Ian Cooper
Drug dealers deserve as much compassion as users do.
Ian Cooper

We're better than how we're treating our immigrants.

We may not all be rounded up and forced to leave our homes, but such inhumanity will seep into the fabric of our society to the detriment of all. Many of our neighbors are now living in terror of being cast out of the home they have known for years or decades. Is this really want the kind of country we want to live in?

Ian Cooper
We're better than how we're treating our immigrants.
Ian Cooper

We can have peace with North Korea

It’s not easy to look over at North Korea and say: we can hurt you, you can hurt us, and we both have to live with it. That takes a great deal of humility—one virtue America is not well acquainted with. But if our leaders can find the humility to admit our shared vulnerability, that death stands with us as well as with them, perhaps we can see that they are us, and we can have peace.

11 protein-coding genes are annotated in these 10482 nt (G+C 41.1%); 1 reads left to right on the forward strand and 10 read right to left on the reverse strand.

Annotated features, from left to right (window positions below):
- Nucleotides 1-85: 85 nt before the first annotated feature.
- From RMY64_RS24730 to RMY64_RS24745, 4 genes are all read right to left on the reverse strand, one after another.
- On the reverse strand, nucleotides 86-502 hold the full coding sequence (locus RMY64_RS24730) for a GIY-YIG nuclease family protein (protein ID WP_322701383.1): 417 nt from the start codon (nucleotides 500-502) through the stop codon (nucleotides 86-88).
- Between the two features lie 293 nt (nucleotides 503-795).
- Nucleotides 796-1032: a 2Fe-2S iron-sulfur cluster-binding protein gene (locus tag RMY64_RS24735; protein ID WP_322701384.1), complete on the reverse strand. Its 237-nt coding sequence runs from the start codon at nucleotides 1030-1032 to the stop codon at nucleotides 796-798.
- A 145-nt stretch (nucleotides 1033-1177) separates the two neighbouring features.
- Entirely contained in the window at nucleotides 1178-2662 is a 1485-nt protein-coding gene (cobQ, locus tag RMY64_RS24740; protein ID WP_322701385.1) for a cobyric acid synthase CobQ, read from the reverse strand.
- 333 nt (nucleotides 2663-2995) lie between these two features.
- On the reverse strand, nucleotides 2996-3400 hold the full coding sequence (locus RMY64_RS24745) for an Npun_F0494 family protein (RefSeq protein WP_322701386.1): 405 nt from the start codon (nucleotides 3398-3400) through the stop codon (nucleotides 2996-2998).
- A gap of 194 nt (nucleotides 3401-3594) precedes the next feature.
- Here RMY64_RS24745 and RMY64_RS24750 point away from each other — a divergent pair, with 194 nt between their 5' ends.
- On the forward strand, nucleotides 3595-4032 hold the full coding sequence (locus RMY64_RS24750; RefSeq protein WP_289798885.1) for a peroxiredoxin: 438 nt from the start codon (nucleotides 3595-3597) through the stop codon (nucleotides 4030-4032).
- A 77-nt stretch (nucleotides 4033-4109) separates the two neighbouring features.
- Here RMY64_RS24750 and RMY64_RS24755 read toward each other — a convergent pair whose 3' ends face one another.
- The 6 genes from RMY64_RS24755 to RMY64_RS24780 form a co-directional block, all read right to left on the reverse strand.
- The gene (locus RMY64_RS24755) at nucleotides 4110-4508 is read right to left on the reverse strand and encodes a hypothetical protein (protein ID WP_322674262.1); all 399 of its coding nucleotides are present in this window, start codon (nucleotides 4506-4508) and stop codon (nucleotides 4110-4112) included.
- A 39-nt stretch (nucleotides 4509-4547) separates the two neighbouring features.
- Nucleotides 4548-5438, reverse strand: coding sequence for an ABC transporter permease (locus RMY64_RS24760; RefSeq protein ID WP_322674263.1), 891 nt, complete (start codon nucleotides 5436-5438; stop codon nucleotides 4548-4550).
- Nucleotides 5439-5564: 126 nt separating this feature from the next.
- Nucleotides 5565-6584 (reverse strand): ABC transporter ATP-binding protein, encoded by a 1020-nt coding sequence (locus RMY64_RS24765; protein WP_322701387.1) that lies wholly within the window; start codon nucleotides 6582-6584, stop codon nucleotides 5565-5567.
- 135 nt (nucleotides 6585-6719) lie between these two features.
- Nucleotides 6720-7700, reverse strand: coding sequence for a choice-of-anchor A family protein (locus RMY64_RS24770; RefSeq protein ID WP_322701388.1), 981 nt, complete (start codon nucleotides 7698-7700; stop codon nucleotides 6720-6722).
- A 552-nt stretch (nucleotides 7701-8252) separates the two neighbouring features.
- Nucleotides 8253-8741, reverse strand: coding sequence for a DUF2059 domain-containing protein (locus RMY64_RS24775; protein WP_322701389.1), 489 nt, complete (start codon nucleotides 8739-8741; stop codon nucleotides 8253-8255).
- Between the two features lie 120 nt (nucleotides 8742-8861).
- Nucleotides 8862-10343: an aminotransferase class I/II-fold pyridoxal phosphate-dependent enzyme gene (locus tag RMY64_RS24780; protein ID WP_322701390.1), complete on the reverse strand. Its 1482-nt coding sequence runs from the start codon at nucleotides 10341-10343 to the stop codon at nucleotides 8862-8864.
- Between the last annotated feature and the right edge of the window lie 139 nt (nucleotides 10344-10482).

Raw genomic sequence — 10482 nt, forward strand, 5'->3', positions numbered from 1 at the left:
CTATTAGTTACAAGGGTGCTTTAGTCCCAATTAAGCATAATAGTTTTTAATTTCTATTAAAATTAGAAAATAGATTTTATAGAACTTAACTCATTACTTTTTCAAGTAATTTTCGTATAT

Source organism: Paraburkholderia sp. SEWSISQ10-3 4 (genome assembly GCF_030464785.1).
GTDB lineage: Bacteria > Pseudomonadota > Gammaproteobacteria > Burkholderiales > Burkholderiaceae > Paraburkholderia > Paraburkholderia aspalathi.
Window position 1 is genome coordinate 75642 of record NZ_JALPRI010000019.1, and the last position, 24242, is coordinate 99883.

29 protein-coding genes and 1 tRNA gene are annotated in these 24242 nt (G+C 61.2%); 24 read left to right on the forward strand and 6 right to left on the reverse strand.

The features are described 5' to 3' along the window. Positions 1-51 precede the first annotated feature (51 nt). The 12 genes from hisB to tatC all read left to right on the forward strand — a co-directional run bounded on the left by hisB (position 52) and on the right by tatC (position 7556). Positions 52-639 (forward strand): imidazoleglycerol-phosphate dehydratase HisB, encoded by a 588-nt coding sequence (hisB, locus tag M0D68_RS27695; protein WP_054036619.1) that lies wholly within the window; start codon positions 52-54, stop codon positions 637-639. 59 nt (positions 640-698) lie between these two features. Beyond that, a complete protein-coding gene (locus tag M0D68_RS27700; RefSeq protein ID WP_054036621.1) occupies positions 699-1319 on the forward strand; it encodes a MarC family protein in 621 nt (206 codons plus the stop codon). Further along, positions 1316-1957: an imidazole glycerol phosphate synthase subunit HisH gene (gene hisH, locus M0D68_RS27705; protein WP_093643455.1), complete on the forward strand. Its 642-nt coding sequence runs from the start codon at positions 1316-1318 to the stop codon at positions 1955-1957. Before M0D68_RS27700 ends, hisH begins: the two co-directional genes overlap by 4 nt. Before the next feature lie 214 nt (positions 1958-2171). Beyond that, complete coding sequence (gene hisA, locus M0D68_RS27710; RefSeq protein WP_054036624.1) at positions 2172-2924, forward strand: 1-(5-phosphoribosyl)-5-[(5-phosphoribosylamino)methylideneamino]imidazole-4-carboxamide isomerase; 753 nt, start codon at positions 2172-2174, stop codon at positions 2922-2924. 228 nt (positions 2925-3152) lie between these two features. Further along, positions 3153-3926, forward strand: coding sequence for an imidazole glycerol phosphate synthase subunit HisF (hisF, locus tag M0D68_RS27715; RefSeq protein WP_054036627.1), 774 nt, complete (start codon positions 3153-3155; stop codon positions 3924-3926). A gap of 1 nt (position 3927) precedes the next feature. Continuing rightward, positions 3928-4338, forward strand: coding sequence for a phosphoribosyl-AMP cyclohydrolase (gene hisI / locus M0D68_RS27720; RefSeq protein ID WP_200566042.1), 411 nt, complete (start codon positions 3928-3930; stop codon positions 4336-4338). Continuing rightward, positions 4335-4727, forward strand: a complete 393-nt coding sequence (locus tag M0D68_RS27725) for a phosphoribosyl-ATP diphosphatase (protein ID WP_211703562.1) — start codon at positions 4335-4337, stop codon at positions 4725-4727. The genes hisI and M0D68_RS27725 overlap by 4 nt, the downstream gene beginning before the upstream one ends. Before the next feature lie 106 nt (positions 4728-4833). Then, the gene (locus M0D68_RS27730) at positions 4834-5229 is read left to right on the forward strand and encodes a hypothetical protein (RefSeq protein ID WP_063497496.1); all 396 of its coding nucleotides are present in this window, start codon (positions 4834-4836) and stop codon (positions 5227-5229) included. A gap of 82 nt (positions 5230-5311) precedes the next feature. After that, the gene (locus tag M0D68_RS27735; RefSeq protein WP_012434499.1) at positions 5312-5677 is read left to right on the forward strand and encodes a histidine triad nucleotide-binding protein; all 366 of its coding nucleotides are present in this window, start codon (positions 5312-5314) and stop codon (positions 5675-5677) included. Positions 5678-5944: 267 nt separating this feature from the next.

Ian Cooper
We can have peace with North Korea
Ian Cooper

The advantages of spiritual addiction recovery over medication-assisted treatment

Addiction recovery offers a tremendous opportunity for emotional, mental and spiritual growth. Spiritual recovery groups like Alcoholics Anonymous, Narcotics Anonymous and Refuge Recovery can put you on a path to a deeper understanding of yourself and the universe. MAT gets in the way of that.

Ian Cooper
The advantages of spiritual addiction recovery over medication-assisted treatment
Ian Cooper

A useful question

I increasingly find myself exploring the question: what is mine? The answer seems to be nothing.